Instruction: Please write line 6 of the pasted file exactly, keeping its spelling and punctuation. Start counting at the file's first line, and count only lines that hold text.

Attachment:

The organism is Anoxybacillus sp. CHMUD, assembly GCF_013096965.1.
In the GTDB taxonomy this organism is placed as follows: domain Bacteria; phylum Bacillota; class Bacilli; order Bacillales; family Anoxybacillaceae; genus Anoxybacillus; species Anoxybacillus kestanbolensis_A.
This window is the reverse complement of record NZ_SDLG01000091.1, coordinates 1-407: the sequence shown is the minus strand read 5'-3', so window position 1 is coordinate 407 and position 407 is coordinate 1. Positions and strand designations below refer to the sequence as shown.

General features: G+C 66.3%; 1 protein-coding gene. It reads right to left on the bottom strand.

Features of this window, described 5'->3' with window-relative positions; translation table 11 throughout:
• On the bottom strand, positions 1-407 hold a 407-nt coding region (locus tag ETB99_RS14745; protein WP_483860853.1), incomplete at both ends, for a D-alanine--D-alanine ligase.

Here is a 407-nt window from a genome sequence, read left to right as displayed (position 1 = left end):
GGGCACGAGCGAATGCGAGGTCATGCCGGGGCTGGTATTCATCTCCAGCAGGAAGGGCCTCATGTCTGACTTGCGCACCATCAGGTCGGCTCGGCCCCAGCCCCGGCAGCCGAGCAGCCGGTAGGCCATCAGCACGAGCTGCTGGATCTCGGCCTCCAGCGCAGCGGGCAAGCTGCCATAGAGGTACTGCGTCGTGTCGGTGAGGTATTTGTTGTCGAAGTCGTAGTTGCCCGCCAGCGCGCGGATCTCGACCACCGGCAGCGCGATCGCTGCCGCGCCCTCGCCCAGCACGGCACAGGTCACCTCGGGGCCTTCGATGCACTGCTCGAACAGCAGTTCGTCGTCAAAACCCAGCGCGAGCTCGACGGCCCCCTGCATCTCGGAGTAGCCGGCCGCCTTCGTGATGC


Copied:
• On the bottom strand, positions 1-407 hold a 407-nt coding region (locus tag ETB99_RS14745; protein WP_483860853.1), incomplete at both ends, for a D-alanine--D-alanine ligase.